The Polylog function is defined as
Z(z,s) = z^{1}/1^{s} + z^{2}/2^{s} + z^{3}/3^{s} + ...It is equal to z L(z,1,s) for the more general Lerch transcendental L(z,a,s) = z^{0}/(0-a)^{s}+ z^{1}/(1-a)^{s} + z^{2}/(2-a)^{s} + ...For fixed z different from 1, the Lerch transcendental and so the polylog function have analytic continuations to the entire s-plane. One often looks at the polylog function as a function of z. In this case, when s is a parameter, one denotes the function by Li_{s}(z) so that Li_{s}(1) = Zeta(s) is the Riemann Zeta function. For s=2, one obtains the dilogarithm Li_{2}(z) = z/1 + z^{2}/4 + z^{3}/9 + ...For s=1, we have Li_{1}(z) = - log(1-z)For s=0 we have Li_{0} = z/(1-z)The recursion z d/dz Li_{s+1}(z) = = Li_{s}(z) shows that for negative integer values of s, the polylog function is a rational function in z which can be computed in closed form. |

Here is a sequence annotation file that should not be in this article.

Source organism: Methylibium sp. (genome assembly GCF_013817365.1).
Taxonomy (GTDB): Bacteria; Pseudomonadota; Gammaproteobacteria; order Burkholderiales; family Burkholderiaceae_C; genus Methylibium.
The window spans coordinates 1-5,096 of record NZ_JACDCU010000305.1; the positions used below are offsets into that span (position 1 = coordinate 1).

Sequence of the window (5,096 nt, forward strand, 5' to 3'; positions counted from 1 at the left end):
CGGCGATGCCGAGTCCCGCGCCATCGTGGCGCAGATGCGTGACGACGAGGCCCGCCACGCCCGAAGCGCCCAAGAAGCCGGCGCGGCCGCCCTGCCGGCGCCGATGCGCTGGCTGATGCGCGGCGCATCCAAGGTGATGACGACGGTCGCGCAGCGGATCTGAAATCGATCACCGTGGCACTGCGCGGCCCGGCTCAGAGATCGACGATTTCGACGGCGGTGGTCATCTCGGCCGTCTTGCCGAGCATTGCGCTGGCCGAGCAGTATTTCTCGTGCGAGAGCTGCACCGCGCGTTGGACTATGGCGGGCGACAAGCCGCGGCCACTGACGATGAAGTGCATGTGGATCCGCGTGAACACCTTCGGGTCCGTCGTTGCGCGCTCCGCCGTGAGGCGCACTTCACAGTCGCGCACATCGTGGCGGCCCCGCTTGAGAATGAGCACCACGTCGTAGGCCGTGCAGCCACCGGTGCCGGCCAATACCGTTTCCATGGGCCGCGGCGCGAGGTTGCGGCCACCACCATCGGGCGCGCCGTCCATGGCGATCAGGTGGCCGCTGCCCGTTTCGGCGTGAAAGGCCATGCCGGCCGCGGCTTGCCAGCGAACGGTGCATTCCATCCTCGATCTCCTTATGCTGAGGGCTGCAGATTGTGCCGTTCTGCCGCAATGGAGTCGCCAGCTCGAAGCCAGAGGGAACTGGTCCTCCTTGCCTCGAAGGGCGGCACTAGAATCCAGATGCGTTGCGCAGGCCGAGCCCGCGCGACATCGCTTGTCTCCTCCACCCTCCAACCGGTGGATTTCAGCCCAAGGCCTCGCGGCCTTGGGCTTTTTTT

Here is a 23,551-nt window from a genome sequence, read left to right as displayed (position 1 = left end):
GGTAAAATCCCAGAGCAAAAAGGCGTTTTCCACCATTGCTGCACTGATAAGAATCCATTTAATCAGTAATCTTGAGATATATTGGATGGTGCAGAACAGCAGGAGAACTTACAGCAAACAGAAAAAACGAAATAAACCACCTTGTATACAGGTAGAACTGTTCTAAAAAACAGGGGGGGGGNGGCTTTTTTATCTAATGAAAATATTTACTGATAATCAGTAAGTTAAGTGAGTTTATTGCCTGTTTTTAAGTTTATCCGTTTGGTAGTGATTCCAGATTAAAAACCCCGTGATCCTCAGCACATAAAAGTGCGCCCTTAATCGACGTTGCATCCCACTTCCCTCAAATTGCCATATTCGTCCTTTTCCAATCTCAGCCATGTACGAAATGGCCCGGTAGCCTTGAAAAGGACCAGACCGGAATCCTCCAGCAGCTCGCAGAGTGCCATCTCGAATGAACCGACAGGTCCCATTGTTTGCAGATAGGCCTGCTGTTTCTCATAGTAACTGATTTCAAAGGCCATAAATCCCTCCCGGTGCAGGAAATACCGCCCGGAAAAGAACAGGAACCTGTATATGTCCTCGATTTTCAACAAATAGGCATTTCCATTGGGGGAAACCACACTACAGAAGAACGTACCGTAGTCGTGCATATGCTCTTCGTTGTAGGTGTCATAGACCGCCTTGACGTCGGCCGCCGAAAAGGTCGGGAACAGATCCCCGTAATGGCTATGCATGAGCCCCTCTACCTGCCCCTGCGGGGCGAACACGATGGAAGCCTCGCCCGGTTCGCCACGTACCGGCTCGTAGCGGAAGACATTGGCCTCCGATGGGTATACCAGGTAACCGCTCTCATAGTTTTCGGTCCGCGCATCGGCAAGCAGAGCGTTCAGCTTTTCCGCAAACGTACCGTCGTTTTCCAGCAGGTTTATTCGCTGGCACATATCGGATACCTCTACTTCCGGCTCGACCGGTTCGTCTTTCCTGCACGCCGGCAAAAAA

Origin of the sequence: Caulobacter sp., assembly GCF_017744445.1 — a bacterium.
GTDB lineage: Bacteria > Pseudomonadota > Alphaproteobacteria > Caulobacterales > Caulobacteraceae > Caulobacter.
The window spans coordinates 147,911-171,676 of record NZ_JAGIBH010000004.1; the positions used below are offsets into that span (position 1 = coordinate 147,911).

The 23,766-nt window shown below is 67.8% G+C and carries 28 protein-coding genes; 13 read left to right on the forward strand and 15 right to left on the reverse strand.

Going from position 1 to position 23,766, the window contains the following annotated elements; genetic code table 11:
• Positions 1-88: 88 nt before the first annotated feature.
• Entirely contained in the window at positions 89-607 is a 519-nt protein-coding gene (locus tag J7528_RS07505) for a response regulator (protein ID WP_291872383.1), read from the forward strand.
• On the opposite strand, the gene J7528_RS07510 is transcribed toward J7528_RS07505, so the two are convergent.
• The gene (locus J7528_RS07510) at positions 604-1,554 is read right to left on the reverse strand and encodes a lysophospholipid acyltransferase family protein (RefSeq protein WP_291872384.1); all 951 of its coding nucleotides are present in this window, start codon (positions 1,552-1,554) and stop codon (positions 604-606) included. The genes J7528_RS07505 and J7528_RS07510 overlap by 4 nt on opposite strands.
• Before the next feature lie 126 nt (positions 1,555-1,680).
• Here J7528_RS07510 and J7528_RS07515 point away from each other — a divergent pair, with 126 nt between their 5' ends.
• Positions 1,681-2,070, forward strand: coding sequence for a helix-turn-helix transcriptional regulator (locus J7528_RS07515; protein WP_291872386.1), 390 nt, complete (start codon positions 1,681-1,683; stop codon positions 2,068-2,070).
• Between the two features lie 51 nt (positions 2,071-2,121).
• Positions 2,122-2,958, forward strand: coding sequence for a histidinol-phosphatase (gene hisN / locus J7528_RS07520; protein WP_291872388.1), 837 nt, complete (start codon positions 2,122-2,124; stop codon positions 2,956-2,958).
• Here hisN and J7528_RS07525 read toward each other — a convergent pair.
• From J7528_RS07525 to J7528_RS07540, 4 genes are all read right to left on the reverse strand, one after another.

A plot of the Lerch function for a=1 (polylog), alpha = golden mean. More precisely the plot shows level curves of the function f(x,y) = |Z(exp(2pi i (sqrt(5)-1)/2),x+i y)| |